Diocese bankruptcy: Church sunk by $15 million sex-abuse settlement
Diocese bankruptcy: The Roman Catholic Diocese of Helena, Montana, filed for bankruptcy protection Friday. Court documents show the diocese has assets between $1 million and $10 million, and estimated liabilities between $10 million and $50 million.
| Helena, Mont.
The Roman Catholic Diocese of Helena, Montana, filed for bankruptcy protection Friday as part of a proposed $15 million settlement for hundreds of victims who say clergy members sexually abused them over decades while the church covered it up.
The bankruptcy reorganization plan comes after confidential mediation sessions with the plaintiffs' attorneys and insurers, resulting in a proposed deal to resolve the abuse claims, diocese officials said.
Bishop George Leo Thomas expressed "his profound sorrow" and apologized to the victims in a news conference.
"I know the pain is real, the pain is in the present tense, and in the name of the church, I want to say I'm sorry and we're sorry as a church," Thomas said.
In addition to the money, the diocese must publicly apologize, publish the names of clergy members who have been credibly accused of abuse, offer to meet with abuse survivors, provide victim counseling and reinforce its policies and procedures to prevent abuse, plaintiffs' attorneys said.
The diocese already has set up abuse-prevention programs, including worker screenings, a claims-review board and a hotline to report abuse.
The settlement details are being worked out, but the U.S. Bankruptcy Court in Montana would be responsible for approving and supervising the disbursement of $15 million to compensate the 362 victims identified in the two lawsuits.
In addition, at least $2.5 million will be set aside for victims who come forward later, according to the diocese.
The church anticipates paying that $2.5 million, with the rest paid by insurers.
The victims and creditors will have the chance to vote on the proposed settlement, diocese officials said.
Church officials are planning to pay the diocese's share of the settlement with cash, though they may have to sell some property in the future, Thomas said.
The diocese was in a precarious financial position before the lawsuits were filed, and a reorganization was already likely, he said.
Court documents filed Friday show the diocese has estimated assets between $1 million and $10 million, and estimated liabilities between $10 million and $50 million.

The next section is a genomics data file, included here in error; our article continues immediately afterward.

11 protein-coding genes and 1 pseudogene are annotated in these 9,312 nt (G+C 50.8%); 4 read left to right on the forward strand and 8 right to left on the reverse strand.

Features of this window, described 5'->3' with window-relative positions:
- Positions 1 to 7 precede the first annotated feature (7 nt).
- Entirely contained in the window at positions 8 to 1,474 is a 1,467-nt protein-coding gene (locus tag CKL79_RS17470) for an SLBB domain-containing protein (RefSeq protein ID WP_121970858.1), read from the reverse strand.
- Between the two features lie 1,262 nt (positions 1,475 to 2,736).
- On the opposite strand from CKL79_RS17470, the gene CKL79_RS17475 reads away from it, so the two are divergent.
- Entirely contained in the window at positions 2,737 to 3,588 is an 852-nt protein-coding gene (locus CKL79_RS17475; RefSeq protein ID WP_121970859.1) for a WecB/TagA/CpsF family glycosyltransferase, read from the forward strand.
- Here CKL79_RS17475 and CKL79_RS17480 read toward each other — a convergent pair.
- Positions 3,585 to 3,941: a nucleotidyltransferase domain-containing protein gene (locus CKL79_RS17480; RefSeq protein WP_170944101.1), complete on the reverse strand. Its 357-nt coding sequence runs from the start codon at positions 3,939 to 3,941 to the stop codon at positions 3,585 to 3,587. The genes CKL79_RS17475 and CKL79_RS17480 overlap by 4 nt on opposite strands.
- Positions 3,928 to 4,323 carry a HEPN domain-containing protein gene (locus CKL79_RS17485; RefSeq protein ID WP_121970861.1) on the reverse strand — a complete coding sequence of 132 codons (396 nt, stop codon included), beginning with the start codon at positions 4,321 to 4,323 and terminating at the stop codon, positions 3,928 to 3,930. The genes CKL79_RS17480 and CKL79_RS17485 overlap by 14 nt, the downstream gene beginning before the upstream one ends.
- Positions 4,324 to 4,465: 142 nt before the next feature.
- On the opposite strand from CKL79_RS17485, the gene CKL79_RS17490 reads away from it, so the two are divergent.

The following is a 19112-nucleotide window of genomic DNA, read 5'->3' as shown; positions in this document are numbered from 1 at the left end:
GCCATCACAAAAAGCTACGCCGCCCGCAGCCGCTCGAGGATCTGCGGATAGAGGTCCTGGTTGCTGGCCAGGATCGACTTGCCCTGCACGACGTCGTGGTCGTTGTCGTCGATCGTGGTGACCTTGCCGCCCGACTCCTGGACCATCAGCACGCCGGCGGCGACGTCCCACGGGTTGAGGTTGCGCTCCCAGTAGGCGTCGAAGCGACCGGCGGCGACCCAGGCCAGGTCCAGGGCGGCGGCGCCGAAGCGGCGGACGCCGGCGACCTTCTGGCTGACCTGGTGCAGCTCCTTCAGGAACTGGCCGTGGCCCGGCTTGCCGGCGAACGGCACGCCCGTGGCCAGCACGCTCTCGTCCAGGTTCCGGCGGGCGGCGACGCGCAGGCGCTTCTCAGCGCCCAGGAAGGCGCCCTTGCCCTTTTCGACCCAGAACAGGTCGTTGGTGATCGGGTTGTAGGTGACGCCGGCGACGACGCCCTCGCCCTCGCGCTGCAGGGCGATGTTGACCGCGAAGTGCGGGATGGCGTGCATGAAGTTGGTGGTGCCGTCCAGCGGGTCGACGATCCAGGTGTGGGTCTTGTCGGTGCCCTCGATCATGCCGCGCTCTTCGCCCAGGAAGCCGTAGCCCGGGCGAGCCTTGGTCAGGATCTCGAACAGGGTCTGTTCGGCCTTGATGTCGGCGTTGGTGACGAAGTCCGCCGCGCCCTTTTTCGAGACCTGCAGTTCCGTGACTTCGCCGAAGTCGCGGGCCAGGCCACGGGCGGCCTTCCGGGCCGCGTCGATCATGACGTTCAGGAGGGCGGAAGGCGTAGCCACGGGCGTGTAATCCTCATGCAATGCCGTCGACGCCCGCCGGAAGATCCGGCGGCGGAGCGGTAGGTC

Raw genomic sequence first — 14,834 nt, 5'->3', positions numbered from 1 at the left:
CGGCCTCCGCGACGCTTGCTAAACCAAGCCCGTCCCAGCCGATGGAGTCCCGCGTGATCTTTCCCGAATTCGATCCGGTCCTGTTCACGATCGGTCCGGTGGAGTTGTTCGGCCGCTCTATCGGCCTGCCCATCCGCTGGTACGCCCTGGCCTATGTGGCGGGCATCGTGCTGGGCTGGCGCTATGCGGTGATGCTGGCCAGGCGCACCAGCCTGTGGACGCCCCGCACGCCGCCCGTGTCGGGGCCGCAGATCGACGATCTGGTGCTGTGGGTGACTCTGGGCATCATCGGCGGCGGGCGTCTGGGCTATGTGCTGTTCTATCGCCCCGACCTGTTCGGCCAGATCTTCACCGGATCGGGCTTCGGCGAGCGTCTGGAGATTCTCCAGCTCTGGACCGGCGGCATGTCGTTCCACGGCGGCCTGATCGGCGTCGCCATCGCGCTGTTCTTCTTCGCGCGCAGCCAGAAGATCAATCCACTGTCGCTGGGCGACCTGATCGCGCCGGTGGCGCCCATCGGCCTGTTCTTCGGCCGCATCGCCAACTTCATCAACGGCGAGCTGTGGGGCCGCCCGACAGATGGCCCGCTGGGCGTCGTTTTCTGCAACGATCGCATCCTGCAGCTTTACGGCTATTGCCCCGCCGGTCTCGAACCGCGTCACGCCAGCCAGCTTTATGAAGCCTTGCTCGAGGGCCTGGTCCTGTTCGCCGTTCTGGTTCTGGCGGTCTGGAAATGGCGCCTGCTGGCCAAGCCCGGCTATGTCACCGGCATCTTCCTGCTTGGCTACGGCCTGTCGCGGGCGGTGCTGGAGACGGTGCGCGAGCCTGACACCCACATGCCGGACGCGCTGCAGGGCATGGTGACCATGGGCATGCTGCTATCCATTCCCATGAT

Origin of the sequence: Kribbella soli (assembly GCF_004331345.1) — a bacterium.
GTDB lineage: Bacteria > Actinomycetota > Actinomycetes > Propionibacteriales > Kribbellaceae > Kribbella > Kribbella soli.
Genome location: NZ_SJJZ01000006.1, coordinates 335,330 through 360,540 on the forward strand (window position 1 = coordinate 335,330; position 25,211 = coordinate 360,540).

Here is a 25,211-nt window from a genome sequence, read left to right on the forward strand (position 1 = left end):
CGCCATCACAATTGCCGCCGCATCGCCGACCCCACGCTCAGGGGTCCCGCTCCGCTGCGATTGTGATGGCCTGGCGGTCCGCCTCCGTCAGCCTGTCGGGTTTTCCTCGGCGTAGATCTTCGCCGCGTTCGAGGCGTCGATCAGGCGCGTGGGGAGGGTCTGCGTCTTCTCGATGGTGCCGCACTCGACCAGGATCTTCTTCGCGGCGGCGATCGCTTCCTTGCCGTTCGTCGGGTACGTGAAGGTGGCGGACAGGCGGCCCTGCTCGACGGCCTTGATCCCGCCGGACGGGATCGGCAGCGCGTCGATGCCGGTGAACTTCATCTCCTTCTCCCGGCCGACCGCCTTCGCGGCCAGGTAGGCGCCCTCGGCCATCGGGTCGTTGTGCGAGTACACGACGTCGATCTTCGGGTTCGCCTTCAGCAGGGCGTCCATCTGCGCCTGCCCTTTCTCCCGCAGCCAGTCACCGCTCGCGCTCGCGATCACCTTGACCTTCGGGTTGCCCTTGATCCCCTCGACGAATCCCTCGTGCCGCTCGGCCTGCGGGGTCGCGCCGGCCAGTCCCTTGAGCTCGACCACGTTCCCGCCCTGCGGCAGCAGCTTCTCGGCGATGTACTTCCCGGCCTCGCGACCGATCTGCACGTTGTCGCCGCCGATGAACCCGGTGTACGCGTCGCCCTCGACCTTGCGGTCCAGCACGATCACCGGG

The Helena diocese is the 11th in America to seek bankruptcy protection in the face of sex-abuse claims.
David Clohessy, the executive director of the Survivors Network of those Abused by Priests, criticized the diocese for seeking bankruptcy protection, saying it will allow church officials to keep records closed that might have come out in a trial.
He also said the settlement falls short because it does not publicly name the church officials who shielded and protected predator clergy members.
"Those individuals have to be exposed and punished," Clohessy said.
Thomas said in response that church officials will comb their records to see if there were "intentional failures of leadership." But the records from the time of the abuse are incomplete, he said.
The two lawsuits filed in 2011 claim clergy members groomed and then abused the children from the 1940s to the 1970s. They claim the diocese shielded the offenders and knew or should have known the threat they posed to children.
The plaintiffs, the diocese and the Ursuline Sisters of the Western Province, another defendant, began mediation talks in 2012, but the talks faltered with legal challenges by the church's insurers over the claims they are obligated to cover.
A court hearing was scheduled for Friday ahead of the first civil trials, which were to begin in March. Howard said she expects the court proceedings will be suspended.
Most clergy members who were accused in the lawsuits have died, and none remains in active ministry, diocese officials said.
In one of the lawsuits, the plaintiffs said they were repeatedly raped, fondled or forced to perform sex acts while at school, on the playground, on camping trips or at the victims' homes.
The second lawsuit, filed a week after the first in 2011, includes 95 of the 362 plaintiffs and contains similar allegations against priests, but also alleged that nuns at the Ursuline Academy in St. Ignatius abused dozens of Native American children.
The Ursulines are not part of the proposed settlement, the diocese said.
Blaine Tamaki, the plaintiffs' attorney in that lawsuit, said the case against the Ursulines will proceed to its July date.
Tom Johnson, an attorney for the Ursulines, acknowledged the sides were still far apart in negotiations, but that the order intends to either settle or file for bankruptcy on its own.
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